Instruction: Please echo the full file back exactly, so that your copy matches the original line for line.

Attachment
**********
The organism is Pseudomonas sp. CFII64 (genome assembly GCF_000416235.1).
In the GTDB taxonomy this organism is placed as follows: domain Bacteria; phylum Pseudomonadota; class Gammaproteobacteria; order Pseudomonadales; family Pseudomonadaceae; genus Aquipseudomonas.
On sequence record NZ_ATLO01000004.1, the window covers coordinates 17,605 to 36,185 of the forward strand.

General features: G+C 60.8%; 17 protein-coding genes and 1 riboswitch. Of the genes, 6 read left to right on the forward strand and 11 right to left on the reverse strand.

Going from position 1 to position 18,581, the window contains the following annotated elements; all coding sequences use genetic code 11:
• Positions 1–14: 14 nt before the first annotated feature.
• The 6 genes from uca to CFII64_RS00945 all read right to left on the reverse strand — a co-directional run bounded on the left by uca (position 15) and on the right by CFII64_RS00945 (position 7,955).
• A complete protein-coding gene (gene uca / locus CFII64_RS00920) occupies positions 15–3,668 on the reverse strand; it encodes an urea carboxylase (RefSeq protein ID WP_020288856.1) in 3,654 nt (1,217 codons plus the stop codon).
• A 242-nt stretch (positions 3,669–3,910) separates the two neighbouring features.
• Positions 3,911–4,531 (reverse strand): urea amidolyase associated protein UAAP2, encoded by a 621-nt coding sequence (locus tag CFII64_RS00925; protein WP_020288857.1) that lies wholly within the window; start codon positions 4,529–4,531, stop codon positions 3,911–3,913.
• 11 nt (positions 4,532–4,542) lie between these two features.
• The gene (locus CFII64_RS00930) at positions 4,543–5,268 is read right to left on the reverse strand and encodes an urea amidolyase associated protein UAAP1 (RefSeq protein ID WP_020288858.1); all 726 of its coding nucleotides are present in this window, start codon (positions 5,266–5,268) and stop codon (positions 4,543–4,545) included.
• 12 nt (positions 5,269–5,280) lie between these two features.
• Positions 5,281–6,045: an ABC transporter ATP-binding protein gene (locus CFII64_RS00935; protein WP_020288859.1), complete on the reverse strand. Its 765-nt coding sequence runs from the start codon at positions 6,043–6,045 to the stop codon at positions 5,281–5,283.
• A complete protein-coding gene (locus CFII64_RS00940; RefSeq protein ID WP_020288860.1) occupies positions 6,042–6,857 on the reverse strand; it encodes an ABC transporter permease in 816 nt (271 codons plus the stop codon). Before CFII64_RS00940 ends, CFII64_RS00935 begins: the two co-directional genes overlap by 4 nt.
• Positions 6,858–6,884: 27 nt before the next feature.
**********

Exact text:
The organism is Pseudomonas sp. CFII64 (genome assembly GCF_000416235.1).
In the GTDB taxonomy this organism is placed as follows: domain Bacteria; phylum Pseudomonadota; class Gammaproteobacteria; order Pseudomonadales; family Pseudomonadaceae; genus Aquipseudomonas.
On sequence record NZ_ATLO01000004.1, the window covers coordinates 17,605 to 36,185 of the forward strand.

General features: G+C 60.8%; 17 protein-coding genes and 1 riboswitch. Of the genes, 6 read left to right on the forward strand and 11 right to left on the reverse strand.

Going from position 1 to position 18,581, the window contains the following annotated elements; all coding sequences use genetic code 11:
• Positions 1–14: 14 nt before the first annotated feature.
• The 6 genes from uca to CFII64_RS00945 all read right to left on the reverse strand — a co-directional run bounded on the left by uca (position 15) and on the right by CFII64_RS00945 (position 7,955).
• A complete protein-coding gene (gene uca / locus CFII64_RS00920) occupies positions 15–3,668 on the reverse strand; it encodes an urea carboxylase (RefSeq protein ID WP_020288856.1) in 3,654 nt (1,217 codons plus the stop codon).
• A 242-nt stretch (positions 3,669–3,910) separates the two neighbouring features.
• Positions 3,911–4,531 (reverse strand): urea amidolyase associated protein UAAP2, encoded by a 621-nt coding sequence (locus tag CFII64_RS00925; protein WP_020288857.1) that lies wholly within the window; start codon positions 4,529–4,531, stop codon positions 3,911–3,913.
• 11 nt (positions 4,532–4,542) lie between these two features.
• The gene (locus CFII64_RS00930) at positions 4,543–5,268 is read right to left on the reverse strand and encodes an urea amidolyase associated protein UAAP1 (RefSeq protein ID WP_020288858.1); all 726 of its coding nucleotides are present in this window, start codon (positions 5,266–5,268) and stop codon (positions 4,543–4,545) included.
• 12 nt (positions 5,269–5,280) lie between these two features.
• Positions 5,281–6,045: an ABC transporter ATP-binding protein gene (locus CFII64_RS00935; protein WP_020288859.1), complete on the reverse strand. Its 765-nt coding sequence runs from the start codon at positions 6,043–6,045 to the stop codon at positions 5,281–5,283.
• A complete protein-coding gene (locus CFII64_RS00940; RefSeq protein ID WP_020288860.1) occupies positions 6,042–6,857 on the reverse strand; it encodes an ABC transporter permease in 816 nt (271 codons plus the stop codon). Before CFII64_RS00940 ends, CFII64_RS00935 begins: the two co-directional genes overlap by 4 nt.
• Positions 6,858–6,884: 27 nt before the next feature.